• I remember something else too from those days. I remember that when I later told my father what those young men in black leather jackets had said, he shook his head sadly and told me that the thing to learn from that was that it wasn’t only white people who were prisoners of hate. I didn’t know what he meant, but gradually I came to understand that while those men listened to my father because he had a certain authority in the community from his years of leadership, they did not trust my father, because his wife was white.
• It took me a while to figure this out, because we did not think of my mother as white, and she did not think of herself as white. It wasn’t that she pretended to be black – it was that she had stopped identifying as white, and instead identified herself with her ethnic background, which was Jewish. When people used to ask me if I was “mixed” I would say yes, and they would often say “black and white”? and I would say “No, Black and Jewish”.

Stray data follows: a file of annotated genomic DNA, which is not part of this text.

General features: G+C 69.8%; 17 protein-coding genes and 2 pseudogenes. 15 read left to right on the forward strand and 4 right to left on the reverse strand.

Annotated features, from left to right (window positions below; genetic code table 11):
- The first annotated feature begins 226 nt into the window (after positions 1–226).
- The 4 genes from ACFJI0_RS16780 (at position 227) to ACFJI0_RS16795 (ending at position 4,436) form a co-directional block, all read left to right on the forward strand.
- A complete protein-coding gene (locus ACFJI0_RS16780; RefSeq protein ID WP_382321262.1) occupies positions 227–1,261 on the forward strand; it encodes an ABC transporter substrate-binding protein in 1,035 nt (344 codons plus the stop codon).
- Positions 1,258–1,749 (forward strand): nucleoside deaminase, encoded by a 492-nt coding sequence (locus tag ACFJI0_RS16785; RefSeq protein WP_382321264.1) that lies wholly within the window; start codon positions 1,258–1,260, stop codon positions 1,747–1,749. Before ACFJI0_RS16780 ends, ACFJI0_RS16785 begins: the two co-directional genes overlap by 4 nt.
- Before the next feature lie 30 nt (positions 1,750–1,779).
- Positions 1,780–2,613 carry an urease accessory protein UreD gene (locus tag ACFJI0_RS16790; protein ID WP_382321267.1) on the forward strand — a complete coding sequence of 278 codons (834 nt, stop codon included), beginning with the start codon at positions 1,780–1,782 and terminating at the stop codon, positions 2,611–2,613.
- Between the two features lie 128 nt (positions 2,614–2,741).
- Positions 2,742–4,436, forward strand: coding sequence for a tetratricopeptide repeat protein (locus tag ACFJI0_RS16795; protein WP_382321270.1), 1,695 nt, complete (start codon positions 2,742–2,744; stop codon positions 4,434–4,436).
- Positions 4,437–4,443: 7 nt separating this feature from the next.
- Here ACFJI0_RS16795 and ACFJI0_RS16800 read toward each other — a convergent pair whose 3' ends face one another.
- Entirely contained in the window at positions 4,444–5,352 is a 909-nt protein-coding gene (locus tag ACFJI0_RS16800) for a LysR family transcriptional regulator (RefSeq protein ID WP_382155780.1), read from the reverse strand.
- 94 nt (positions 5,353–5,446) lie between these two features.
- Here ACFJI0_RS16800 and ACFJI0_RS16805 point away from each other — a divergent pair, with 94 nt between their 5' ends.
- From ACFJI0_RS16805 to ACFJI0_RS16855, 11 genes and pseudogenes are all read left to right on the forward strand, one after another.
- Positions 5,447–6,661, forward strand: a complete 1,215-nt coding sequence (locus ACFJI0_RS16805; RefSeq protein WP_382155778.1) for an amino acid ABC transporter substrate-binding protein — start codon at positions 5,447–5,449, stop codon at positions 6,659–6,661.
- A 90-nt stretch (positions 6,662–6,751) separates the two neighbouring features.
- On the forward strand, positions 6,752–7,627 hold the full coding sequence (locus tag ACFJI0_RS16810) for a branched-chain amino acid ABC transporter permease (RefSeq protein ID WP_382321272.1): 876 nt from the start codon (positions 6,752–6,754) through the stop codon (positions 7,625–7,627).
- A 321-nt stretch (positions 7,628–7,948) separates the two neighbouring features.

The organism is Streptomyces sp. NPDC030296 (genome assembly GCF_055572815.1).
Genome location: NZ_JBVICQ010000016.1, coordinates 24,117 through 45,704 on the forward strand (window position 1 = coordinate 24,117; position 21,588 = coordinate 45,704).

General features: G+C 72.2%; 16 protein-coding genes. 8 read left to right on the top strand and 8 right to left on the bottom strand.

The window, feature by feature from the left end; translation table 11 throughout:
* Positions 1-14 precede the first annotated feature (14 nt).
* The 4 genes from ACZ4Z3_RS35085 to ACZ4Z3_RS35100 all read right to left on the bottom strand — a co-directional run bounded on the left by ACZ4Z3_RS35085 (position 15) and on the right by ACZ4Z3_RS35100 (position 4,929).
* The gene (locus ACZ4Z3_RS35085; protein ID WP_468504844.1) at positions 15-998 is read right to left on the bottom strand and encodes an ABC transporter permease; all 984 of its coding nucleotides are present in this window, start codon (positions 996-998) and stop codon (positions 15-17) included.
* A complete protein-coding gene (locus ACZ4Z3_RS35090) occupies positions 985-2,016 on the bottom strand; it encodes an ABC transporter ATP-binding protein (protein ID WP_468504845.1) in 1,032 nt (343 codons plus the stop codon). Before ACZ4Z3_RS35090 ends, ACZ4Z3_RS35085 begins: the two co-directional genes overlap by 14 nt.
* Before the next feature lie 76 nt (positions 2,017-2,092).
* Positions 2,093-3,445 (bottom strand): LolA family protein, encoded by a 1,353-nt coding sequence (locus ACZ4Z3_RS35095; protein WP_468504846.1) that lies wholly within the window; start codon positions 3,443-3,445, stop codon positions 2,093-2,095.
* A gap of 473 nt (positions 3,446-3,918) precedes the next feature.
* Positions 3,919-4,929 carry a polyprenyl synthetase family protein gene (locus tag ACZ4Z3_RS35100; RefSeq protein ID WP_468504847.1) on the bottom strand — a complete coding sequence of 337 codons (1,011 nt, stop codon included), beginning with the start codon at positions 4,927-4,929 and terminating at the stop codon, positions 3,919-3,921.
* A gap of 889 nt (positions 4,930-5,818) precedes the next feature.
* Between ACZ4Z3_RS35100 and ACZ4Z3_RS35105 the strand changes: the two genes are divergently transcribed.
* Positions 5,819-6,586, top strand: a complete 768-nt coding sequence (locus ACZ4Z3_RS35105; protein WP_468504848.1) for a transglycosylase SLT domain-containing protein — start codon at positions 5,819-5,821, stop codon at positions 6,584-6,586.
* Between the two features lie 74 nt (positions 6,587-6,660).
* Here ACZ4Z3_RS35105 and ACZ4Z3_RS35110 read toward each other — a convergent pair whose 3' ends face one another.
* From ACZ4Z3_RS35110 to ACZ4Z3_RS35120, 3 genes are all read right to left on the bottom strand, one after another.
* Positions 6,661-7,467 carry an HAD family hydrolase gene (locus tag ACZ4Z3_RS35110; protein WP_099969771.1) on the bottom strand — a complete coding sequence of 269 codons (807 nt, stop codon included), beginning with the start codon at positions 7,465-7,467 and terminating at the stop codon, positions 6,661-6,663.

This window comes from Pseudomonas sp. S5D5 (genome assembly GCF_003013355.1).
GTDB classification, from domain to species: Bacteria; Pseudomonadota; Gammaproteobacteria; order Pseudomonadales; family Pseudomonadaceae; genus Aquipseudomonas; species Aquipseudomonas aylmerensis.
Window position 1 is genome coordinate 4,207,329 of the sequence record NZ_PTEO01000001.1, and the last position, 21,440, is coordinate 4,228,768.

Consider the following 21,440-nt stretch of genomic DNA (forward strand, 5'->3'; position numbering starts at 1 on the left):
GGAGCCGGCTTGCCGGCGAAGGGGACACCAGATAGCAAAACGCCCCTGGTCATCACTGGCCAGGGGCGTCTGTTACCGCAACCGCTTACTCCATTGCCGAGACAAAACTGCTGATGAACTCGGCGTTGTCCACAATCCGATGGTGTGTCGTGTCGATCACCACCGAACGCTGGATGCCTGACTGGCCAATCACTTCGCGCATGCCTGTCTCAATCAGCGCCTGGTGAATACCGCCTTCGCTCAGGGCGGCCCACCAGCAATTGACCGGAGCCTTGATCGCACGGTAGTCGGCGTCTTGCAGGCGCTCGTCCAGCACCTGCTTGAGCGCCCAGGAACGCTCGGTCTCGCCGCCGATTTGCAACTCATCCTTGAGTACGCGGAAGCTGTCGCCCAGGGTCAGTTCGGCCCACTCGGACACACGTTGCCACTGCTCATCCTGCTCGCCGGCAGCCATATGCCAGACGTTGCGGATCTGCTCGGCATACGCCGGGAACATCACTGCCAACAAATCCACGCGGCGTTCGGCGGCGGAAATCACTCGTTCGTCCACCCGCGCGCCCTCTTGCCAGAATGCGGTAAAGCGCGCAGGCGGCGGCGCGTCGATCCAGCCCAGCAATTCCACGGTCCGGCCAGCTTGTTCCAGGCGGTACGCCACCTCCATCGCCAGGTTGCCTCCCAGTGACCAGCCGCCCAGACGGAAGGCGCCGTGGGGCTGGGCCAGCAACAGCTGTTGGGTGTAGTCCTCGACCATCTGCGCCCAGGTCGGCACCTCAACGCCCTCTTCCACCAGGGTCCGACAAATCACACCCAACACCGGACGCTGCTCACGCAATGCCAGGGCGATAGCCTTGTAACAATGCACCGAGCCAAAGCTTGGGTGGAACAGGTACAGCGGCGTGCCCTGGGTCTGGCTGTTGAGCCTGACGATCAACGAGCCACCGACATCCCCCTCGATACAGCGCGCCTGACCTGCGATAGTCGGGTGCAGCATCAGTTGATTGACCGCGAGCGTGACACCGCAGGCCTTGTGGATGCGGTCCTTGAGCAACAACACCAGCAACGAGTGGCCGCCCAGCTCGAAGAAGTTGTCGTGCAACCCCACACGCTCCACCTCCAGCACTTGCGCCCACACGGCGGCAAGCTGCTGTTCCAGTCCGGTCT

• What I learned from my mother then I have come to realize now is crucial. Many Americans are tired of bumping up against race, of being divided by race, and want to move beyond it. But the mistake that they have traditionally made is in assuming that moving beyond race means that non-white people need to let go of their racial identity and essentially act like “regular people” – by which they mostly mean, like white people. The truth – and it is a hard truth to hear, one that I know will be offensive the first 10 or 20 times some people hear it, is that in order to get beyond race, it is white people who need to let go of their racial identity. It is Whiteness, not Blackness, or Latinoness, or Asianness, that is the real problem.